Upon the failure of the enterprise all its property in Panama, as well as the privilege of publishing both papers, were sold at auction by the second circuit court, and bought in 1893 by Mr. Gabriel Duque, the present owner. To present and hasten the claim against the Colombian Government, Mr. Spies gave a power of attorney to Mr. Leonard Myers, a resident lawyer of Philadelphia; after the death of Mr. Ipies the power of attorney appears to have become null and void. In view of this data it occurs to me to ask who the person is who has the legal authority to support the claim of the Star and Herald in its character of an American enterprise? This Department, having confidence in the high spirit of justice which animates your excellency, does not doubt that in view of the foregoing considerations and data your excellency will understand the reason which prevents the Government from accepting the claim of the Star and Herald, and its desire to put an end to the matter which has been largely discussed for several years; so much the more when those who think they have a right to claim may appeal to the courts of the country, who will do them justice. Before closing permit me to rectify your excellency’s statement that my predecessor in this Department informed you that if the interested parties desired to make a reasonable reduction in the sum claimed the Government would take the matter into immediate consideration. This Department has always held the same opinion in regard to the value of the claim. Your excellency gave, doubtless, too much importance to a private question of my predecessor made from a different reason from what your excellency supposes, and Mr. Saurez took care to present to your honorable legation a categorical explanation of the true meaning of his words.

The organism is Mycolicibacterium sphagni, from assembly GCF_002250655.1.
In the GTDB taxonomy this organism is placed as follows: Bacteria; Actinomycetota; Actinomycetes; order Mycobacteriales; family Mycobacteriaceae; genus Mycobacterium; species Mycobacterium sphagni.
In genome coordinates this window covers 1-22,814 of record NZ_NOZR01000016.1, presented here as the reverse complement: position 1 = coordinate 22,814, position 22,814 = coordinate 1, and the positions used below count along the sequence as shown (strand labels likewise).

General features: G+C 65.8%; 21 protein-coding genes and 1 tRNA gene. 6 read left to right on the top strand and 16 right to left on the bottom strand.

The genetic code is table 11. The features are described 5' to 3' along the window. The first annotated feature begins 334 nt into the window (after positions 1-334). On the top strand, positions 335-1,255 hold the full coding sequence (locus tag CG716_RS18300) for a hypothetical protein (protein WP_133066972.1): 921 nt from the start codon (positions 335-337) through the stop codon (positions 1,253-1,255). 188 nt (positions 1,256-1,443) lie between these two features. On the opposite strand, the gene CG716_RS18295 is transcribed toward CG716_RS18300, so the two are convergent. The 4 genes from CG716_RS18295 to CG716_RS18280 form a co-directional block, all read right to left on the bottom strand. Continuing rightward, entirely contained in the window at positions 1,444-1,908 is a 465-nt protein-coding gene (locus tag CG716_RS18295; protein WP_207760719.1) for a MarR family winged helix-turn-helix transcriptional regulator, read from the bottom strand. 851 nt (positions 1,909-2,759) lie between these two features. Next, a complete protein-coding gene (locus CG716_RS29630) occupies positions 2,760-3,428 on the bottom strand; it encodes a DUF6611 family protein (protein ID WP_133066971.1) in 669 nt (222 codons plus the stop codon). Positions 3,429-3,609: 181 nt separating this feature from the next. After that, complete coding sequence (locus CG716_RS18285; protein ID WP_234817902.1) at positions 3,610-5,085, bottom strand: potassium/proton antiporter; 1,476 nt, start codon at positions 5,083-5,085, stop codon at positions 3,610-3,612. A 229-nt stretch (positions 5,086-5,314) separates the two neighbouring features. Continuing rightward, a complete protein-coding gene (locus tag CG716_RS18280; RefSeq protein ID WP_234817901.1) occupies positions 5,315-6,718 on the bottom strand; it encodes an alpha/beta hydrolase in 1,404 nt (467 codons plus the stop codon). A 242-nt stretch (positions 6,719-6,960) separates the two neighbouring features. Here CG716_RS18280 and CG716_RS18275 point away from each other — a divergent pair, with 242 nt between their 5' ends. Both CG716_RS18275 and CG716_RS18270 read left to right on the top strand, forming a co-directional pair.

I reiterate, etc.,